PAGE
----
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Killing wolves to prevent predation on livestock may protect one farm but harm neighbors

  • Francisco J. Santiago-Avila ,

    Roles Data curation, Formal analysis, Investigation, Methodology, Resources, Software, Validation, Writing – original draft, Writing – review & editing

    Affiliation Carnivore Coexistence Lab, Nelson Institute for Environmental Studies, University of Wisconsin–Madison, Madison, Wisconsin, United States of America

  • Ari M. Cornman,

    Roles Funding acquisition, Resources, Writing – review & editing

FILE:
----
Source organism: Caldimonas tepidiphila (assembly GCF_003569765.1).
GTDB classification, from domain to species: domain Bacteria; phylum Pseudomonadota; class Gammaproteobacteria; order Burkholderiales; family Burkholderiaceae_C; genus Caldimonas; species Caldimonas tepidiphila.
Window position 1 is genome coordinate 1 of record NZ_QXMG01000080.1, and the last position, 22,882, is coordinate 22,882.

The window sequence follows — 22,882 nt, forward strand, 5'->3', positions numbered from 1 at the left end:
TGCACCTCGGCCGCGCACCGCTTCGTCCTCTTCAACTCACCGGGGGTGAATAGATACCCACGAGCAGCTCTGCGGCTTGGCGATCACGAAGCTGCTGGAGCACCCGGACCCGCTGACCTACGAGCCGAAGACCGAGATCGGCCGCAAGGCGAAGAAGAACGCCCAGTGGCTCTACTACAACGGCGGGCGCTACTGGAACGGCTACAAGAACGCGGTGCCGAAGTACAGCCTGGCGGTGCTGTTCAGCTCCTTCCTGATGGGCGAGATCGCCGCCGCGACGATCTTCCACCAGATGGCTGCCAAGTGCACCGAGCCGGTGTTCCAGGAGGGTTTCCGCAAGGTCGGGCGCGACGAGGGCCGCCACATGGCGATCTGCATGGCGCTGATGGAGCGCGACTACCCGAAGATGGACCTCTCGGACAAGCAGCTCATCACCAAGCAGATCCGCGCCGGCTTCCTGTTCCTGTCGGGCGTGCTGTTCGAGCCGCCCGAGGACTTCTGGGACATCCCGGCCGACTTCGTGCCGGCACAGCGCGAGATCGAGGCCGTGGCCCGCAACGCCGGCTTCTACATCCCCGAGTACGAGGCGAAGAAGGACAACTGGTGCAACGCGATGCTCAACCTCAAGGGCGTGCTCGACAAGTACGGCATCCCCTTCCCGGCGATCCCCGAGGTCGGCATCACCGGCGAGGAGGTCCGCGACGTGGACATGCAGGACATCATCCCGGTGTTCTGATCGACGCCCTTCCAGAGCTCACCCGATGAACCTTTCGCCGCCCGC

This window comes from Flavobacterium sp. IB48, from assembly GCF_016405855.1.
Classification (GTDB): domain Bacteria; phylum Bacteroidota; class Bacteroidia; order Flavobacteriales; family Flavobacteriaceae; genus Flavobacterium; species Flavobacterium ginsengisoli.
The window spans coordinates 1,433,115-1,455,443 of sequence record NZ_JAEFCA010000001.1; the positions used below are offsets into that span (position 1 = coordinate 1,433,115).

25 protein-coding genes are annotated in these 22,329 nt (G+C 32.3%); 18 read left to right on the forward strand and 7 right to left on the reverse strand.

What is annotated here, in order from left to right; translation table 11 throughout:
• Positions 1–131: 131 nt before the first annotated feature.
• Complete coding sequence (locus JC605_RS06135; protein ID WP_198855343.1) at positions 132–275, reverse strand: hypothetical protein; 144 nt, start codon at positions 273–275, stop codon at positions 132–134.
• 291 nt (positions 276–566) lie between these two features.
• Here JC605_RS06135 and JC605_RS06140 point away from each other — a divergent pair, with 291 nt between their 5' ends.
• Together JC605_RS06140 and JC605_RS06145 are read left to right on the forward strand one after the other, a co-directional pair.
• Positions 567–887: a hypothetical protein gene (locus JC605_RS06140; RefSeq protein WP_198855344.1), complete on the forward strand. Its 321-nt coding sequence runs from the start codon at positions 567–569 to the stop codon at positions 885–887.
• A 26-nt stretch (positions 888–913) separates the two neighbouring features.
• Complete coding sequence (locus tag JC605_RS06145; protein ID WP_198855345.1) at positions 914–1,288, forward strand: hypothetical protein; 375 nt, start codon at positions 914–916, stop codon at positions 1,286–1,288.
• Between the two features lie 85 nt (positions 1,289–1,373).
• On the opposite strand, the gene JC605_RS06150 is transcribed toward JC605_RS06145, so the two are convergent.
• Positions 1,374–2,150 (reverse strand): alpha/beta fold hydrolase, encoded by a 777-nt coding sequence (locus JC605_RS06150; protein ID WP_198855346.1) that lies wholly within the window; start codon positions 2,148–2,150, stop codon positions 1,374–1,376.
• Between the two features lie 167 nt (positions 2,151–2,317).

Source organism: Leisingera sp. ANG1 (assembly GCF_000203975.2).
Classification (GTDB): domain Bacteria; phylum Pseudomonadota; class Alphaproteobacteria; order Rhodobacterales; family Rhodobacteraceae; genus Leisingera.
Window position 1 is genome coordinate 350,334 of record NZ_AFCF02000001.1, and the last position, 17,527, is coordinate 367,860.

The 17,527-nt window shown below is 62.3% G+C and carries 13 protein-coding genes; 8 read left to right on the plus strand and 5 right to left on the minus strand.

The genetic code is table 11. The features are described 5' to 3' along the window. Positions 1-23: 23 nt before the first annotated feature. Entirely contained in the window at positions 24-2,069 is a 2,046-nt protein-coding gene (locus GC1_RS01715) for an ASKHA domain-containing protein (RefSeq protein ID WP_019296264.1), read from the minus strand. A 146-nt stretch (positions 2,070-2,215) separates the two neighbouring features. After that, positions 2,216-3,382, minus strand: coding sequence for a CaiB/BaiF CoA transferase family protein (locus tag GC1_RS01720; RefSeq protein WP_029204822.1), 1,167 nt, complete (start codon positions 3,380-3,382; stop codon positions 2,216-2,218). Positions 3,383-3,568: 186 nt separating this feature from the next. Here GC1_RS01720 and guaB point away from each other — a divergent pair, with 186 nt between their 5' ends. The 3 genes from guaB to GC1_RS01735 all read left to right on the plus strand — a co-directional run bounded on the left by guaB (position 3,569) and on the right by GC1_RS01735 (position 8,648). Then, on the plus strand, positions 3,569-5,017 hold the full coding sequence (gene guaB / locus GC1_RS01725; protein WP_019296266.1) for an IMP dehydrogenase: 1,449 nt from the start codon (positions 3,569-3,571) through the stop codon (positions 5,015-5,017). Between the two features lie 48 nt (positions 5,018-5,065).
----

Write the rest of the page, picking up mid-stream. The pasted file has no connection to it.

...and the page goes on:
Affiliation Department of Natural Resources, Little River Band of Ottawa Indians, Manistee, Michigan, United States of America

  • Adrian Treves

    Roles Conceptualization, Funding acquisition, Methodology, Project administration, Resources, Supervision, Writing – original draft, Writing – review & editing

    Affiliation Carnivore Coexistence Lab, Nelson Institute for Environmental Studies, University of Wisconsin–Madison, Madison, Wisconsin, United States of America


19 Dec 2018: Santiago-Avila FJ, Cornman AM, Treves A (2018) Correction: Killing wolves to prevent predation on livestock may protect one farm but harm neighbors. PLOS ONE 13(12): e0209716. View correction